Malema visits Orania

In a move which surprised many, ANC Youth League President and all-round firebrand Julius Malema today visited the Northern Cape white Afrikaner enclave of Orania.

In a move which surprised even more, he didn’t actually say anything particularly stupid.

Orania Movement president Carel Boshoff junior said in describing the mood of the talks with Malema and an ANCYL delegation there was no “shoot out” or “search for control” attitude during the discussions.
Boshoff junior said they did encounter differences in aspirations and vision between the two groups but it would not exclude further talks with the ANCYL.

Malema said he liked the attitude of the Orania community in that they were prepared to talk. He said the ANC government would always be willing to help those who try and help themselves.
“They co-operate instead of working against each other,” said Malema, adding it was a nice reality to be exposed to. [link]

I’m beginning to get a different impression of Malema. Yes, he does say some completely daft stuff, but he is always, always in the news. Never a bad thing during an election campaign. The media follows him everywhere in droves, just waiting for his next ill-thought, inflammatory comment, which gives him plenty of opportunity to put his message across to a huge audience. It’s a clever ploy and I reckon those people who thought he was really that stupid are actually the ones who were being fooled.

A Question of Trust

This whole “is the case against Jacob Zuma about to be dropped?” thing. Man, it’s getting complicated.
Why doesn’t someone take things back to basics and explain it in straightforward terms?

OK – here you go, then:

Jacob Zuma, out future President (in 3½ weeks) and who can’t be trusted is set to face charges of corruption, money laundering, racketeering and fraud. He is alleging that these charges, which were investigated by Leonard McCarthy of the Scorpions (who can’t be trusted), were instated by Thanda Mngwengwe of the National Prosecuting Authority (who can’t be trusted) and were being pressed by Bululani Ngcuka of the NPA (who can’t be trusted), are politically motivated by Thabo Mbeki (who actually can’t be trusted, either) .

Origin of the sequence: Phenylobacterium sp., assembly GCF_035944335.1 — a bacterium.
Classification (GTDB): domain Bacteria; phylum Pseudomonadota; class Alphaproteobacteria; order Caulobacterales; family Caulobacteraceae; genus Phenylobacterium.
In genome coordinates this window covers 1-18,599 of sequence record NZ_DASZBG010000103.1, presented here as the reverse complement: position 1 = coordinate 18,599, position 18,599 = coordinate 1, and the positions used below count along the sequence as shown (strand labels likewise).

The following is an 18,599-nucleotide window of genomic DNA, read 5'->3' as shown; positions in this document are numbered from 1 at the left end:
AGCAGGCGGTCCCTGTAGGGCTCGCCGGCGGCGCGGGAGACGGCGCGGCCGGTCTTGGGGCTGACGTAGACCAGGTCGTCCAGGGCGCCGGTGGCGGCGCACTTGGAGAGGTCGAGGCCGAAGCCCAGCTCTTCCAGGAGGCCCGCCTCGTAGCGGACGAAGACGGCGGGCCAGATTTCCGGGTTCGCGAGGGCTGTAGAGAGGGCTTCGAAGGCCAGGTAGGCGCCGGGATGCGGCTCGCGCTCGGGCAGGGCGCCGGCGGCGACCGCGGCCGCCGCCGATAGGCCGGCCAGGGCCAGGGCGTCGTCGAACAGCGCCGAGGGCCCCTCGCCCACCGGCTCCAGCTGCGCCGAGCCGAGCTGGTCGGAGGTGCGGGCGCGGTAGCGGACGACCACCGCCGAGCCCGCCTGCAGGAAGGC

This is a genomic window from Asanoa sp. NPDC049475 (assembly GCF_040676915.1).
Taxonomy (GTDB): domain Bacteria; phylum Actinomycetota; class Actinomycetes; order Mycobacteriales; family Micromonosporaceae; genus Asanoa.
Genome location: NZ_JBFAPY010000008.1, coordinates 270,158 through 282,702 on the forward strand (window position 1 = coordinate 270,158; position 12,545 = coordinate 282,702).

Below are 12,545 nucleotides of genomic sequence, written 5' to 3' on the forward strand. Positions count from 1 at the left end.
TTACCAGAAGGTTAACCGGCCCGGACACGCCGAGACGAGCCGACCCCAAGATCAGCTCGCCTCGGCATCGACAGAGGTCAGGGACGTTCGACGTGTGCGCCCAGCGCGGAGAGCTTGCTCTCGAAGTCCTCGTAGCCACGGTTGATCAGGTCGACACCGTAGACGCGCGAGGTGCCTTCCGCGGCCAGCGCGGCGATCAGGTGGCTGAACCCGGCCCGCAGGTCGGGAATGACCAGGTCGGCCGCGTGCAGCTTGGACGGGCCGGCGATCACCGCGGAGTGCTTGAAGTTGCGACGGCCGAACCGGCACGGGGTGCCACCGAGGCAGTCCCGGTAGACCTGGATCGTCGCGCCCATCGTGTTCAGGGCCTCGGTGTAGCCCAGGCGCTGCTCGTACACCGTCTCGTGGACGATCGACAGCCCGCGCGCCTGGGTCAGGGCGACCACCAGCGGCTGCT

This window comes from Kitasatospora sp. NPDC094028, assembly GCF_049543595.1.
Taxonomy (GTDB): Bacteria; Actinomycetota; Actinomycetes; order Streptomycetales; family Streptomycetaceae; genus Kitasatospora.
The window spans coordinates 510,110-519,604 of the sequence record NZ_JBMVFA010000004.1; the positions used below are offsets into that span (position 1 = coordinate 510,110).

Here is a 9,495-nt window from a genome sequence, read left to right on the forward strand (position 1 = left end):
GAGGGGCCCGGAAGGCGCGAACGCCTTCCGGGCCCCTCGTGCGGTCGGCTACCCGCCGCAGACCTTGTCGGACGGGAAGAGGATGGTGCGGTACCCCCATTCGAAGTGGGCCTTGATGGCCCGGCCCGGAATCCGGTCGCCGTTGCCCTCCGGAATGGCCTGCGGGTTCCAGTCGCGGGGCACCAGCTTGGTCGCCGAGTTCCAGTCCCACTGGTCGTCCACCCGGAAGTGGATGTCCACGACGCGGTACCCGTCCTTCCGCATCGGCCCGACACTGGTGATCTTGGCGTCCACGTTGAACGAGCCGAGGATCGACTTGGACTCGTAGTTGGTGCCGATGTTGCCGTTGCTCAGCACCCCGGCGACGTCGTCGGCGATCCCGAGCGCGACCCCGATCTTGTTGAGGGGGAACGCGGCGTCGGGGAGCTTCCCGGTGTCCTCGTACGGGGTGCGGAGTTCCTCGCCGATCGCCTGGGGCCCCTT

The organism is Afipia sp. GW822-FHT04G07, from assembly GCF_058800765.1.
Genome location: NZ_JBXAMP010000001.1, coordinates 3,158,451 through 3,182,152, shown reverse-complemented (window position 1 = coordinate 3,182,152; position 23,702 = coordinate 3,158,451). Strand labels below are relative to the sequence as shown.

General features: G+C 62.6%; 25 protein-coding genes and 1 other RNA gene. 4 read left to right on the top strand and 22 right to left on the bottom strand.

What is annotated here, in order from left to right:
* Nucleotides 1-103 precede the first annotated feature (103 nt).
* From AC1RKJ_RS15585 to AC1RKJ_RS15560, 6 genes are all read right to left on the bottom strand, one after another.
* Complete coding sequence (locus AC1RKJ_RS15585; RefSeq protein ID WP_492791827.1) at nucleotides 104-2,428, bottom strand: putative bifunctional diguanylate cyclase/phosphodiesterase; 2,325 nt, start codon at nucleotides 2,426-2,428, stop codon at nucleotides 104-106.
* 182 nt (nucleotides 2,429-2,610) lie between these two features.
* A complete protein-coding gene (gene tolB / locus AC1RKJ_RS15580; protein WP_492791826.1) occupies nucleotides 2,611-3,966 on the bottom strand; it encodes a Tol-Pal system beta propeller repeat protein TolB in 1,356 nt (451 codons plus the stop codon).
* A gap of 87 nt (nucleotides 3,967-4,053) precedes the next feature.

In a new twist revealed this week, it appears that the South African Police Service (who can’t be trusted), and their Gauteng deputy provincial commissioner Richard Mdluli (who can’t be trusted) bugged the phones of the Mbeki camp and of the Scorpions (neither of whom, remember, can be trusted) and recorded some “potentially embarrassing information”, which the Zuma legal team (who can’t be trusted) are now threatening to release if the charges are not dropped.

Suspended national police commissioner Jackie Selebi (who really can’t be trusted) has denied knowledge of the clandestine recording activities of the Scorpions (who can’t be trusted) and other key players (who can’t be trusted) in the Zuma (who can’t be trusted) corruption saga.

All my information comes from The Times… Umm. No comment.

SA Blog Awards Update

Well, many thanks to both of you loyal readers who nominated me in the 2009 SA Blog Awards. Because of the time and effort you put in (4 clicks and an anti-spam code, I think it was) together with the large lump of cash that I sent through to Glenn Agliotti (no – he’s not a judge, but he has influence, ok?) I find myself a finalist in two categories: